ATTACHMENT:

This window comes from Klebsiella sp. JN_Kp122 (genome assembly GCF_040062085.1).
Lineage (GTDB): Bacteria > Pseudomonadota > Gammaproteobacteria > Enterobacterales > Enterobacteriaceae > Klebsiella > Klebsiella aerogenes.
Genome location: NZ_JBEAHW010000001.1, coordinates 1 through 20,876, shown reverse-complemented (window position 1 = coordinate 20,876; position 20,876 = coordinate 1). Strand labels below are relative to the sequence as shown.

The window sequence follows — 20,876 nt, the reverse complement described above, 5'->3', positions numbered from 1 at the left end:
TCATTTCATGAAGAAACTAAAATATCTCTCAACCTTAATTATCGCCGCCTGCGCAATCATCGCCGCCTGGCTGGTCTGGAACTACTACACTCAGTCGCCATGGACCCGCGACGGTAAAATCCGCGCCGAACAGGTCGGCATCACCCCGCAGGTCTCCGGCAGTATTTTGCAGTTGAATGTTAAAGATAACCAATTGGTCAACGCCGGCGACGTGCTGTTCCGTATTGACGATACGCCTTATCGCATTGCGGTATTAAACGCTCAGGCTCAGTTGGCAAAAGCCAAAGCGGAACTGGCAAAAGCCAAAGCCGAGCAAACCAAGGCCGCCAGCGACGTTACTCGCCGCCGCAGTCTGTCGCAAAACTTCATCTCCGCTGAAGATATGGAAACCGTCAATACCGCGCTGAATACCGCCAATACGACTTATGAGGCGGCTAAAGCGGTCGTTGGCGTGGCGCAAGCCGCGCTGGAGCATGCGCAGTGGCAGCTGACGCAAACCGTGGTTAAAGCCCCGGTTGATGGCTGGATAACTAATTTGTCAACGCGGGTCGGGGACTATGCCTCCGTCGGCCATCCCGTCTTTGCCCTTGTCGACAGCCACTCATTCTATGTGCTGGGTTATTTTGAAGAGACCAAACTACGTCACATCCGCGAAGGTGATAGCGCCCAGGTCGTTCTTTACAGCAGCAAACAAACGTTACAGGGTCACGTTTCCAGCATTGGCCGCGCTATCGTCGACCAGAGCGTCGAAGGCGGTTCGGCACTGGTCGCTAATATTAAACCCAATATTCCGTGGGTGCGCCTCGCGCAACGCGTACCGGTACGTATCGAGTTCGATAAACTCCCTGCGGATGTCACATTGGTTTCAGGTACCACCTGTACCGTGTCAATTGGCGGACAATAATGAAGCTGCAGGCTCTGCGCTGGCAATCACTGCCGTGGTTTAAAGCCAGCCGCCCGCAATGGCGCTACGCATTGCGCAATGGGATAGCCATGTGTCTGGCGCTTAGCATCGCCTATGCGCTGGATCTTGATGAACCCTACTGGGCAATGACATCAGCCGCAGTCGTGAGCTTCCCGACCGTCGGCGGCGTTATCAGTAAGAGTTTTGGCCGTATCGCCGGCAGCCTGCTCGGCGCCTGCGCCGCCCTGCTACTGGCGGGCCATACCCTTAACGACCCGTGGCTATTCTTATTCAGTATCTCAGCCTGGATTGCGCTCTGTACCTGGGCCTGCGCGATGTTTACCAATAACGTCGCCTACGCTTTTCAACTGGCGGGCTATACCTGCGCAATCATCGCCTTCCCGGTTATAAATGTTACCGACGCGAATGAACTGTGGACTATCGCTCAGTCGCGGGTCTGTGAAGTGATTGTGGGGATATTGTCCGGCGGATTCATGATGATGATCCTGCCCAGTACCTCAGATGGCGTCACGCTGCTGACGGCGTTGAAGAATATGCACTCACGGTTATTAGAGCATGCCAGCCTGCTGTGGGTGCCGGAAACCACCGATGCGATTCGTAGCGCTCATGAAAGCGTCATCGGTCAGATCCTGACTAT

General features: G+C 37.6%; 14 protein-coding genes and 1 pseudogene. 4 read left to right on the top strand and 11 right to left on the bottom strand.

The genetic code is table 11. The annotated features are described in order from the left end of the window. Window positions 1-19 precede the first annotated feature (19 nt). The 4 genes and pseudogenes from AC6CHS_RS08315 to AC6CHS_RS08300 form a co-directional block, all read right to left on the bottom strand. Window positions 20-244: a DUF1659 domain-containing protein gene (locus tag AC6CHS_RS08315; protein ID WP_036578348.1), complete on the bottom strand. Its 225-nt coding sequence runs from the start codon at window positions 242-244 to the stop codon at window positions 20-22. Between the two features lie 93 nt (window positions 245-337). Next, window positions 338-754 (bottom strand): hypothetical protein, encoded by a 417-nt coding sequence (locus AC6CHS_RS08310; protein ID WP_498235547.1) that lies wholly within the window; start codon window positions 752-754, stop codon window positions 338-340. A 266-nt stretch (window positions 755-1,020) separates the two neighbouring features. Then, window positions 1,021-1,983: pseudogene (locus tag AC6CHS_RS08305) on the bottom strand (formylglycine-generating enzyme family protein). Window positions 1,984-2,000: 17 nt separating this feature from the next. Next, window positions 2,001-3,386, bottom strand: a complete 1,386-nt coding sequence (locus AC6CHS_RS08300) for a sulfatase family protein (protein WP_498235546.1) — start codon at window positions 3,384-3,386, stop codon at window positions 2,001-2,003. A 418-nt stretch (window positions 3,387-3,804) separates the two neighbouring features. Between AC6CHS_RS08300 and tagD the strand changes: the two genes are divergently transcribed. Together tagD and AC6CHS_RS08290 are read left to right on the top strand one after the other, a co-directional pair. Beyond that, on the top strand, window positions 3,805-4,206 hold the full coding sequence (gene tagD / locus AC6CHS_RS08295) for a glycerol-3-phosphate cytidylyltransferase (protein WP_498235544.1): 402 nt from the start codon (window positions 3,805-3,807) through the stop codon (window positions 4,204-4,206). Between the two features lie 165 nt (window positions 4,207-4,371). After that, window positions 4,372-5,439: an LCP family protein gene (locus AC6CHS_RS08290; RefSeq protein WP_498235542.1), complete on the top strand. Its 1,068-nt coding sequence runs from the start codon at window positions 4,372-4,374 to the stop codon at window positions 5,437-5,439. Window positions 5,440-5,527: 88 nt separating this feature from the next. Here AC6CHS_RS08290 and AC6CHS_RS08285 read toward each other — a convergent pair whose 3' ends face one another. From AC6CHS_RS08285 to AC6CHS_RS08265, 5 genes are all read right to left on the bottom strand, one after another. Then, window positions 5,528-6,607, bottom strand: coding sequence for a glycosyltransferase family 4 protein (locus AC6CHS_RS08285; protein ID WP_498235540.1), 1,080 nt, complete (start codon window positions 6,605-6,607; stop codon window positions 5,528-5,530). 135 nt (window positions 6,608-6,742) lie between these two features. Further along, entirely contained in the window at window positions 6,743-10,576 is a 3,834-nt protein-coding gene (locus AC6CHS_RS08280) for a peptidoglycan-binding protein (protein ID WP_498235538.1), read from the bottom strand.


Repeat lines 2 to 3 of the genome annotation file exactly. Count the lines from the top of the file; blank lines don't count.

Lineage (GTDB): Bacteria > Pseudomonadota > Gammaproteobacteria > Enterobacterales > Enterobacteriaceae > Klebsiella > Klebsiella aerogenes.
Genome location: NZ_JBEAHW010000001.1, coordinates 1 through 20,876, shown reverse-complemented (window position 1 = coordinate 20,876; position 20,876 = coordinate 1). Strand labels below are relative to the sequence as shown.